Journal of Child and Family Studies

, Volume 28, Issue 6, pp 1502–1511 | Cite as

Service Intensity/Level of Care Determination in a Child Welfare Population

  • Andres J. PumariegaEmail author
  • William French
  • Udema Millsaps
  • Michele Moser
  • Pat Wade
Original Paper



The process of service intensity (SI) or level of care (LOC) determination regarding mental health services has a problematic history. There is a need for reliable and valid SI/LOC determination tools for youth in the child welfare system.


In 2004 and 2005, the Tennessee Child Program Outcome Review Team (CPORT) reviewed 437 children and youth in the child welfare system (277 in state custody, 160 at risk of custody) of whom 61.6% were male, 64.8% Caucasian and 28.4% African American. Instruments used included the CASII, CAFAS, CBCL, YSR, TRF, and the CPORT Child and Family Indicators.


All CASII subscales significantly correlated to the CAFAS Total Scores (Pearson coefficients 0.225 to 0.454). The CASII Total Score and the CASII SI determinations were highly correlated to CBCL, YSR, and TRF total and sub-scales. Significant correlations between the CASII SI determinations were found across all of the 13 CPORT Child and Family Indicators, while actual placement significantly correlated with only three of the 13 dimensions. The actual SI/LOC placements were significantly divergent from the placement recommendations derived using the CASII instrument (p < 0.000) with the majority of CASII SI/LOCs recommendations being for less restrictive placements.


The CASII SI/LOC tool demonstrates high levels of reliability and validity in multiple care contexts, including child welfare, juvenile justice, and mental health settings. Expanded use of the CASII could potentially result in less restrictive, more appropriate, and less costly services becoming available to youth in these systems.


Service intensity Level of care determination Child welfare Child mental health Placement 


Author Contributions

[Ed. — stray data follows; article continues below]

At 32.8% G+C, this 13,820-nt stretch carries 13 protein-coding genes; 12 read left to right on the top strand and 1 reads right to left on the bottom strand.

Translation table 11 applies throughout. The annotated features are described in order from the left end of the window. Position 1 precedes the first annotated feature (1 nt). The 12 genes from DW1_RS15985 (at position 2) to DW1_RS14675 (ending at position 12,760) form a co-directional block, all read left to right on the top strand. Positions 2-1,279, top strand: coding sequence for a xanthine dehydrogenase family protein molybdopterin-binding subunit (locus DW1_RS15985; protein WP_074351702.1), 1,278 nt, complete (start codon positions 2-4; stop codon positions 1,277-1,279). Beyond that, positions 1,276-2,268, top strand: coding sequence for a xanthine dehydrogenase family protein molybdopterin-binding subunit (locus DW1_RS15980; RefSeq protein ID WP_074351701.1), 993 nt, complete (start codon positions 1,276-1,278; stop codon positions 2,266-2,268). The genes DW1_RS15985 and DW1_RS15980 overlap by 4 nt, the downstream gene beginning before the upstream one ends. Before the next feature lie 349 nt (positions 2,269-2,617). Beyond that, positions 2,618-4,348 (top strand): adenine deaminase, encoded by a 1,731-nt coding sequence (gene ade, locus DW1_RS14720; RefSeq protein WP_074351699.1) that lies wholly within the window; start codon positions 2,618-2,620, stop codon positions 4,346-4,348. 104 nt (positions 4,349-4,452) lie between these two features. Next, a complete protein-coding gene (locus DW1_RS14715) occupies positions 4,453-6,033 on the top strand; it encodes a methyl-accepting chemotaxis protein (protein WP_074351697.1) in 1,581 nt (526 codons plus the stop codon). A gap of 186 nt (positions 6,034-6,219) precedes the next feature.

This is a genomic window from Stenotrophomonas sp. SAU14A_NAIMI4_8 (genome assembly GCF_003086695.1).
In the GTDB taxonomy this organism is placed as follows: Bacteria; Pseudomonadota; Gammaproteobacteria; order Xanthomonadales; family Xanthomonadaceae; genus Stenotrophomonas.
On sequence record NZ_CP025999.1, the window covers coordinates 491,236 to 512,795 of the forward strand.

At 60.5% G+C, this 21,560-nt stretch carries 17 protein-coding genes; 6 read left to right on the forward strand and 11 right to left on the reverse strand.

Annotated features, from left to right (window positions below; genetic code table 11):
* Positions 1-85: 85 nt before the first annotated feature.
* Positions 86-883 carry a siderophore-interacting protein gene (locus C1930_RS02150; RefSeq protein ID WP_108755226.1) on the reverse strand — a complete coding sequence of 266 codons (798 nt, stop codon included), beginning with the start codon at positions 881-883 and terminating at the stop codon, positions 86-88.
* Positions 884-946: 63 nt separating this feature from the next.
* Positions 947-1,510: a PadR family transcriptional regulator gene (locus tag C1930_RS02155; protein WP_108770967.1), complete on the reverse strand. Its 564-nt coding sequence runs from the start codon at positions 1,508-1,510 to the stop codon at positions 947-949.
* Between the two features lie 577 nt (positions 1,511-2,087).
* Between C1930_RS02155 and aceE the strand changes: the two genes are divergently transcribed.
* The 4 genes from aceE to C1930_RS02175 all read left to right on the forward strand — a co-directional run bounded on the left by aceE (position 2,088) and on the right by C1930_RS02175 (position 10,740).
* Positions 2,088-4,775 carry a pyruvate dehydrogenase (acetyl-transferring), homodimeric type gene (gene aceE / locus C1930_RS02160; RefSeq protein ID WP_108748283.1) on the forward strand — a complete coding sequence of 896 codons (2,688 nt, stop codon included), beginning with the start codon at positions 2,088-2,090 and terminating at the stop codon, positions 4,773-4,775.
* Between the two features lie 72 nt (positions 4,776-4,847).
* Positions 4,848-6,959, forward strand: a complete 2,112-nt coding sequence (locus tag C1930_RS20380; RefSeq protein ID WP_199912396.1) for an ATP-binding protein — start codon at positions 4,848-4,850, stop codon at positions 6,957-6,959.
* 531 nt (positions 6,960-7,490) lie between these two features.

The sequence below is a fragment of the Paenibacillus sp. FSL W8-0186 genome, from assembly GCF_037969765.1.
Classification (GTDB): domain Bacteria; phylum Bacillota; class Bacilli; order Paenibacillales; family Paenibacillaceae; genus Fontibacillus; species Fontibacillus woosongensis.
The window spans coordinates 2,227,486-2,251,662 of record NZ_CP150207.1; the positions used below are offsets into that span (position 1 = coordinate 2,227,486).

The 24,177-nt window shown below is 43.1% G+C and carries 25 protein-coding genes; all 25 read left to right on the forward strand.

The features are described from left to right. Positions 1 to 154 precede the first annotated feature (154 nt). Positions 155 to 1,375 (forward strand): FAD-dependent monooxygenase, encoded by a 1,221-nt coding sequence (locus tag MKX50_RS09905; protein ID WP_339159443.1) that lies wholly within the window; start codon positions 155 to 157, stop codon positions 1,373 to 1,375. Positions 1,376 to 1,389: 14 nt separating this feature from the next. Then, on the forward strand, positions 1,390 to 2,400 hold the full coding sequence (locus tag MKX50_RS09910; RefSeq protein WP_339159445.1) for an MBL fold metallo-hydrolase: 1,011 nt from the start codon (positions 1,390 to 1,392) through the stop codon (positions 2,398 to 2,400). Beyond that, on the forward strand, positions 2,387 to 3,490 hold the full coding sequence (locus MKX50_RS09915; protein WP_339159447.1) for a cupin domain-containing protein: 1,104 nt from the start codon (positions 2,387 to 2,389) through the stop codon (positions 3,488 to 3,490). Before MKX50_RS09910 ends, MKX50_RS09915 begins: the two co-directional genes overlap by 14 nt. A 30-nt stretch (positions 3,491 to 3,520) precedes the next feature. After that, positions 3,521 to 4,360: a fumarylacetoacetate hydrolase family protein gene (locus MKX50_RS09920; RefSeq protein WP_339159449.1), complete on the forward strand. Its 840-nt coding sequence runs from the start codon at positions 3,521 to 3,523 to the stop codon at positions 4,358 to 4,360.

AJP: designed and executed the study, assisted with the data analyses, and wrote the paper. WF collaborated in the writing and editing of the final manuscript. UM: analyzed the data and wrote part of the results. MM and PW collaborated on the design and execution of the study.

Compliance with Ethical Standards

Conflict of Interest

A.P and W.F. are members of the CASII Subcommittee of the American Academy of Child and Adolescent Psychiatry. The authors declare that they have no conflict of interest.

Ethical Approval

The study was approved by the Institutional Review Board of the Quillen College of Medicine, East Tennessee State University (QCOM- ETSU).

Informed Consent

Informed consent was obtained by the C-PORT Review staff as they conducted the review. The QCOM-ETSU IRB waived inform consent since data was shared by the CPORT Review with the investigators in a de-identified manner after collection.


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Copyright information

© Springer Science+Business Media, LLC, part of Springer Nature 2019

Authors and Affiliations

  1. 1.Division of Child and Adolescent Psychiatry, Department of PsychiatryUniversity of Florida College of MedicineGainesvilleUSA
  2. 2.Child Program Outcome Review Team (CPORT)Tennessee Commission for Children and YouthNashvilleUSA
  3. 3.Division of Child and Adolescent Psychiatry, Department of PsychiatryUniversity of Washington and Seattle Children’s HospitalSeattleUSA
  4. 4.Reading Health SystemReadingUSA
  5. 5.Center of Excellence for Children in State CustodyEast Tennessee State UniversityJohnson CityUSA

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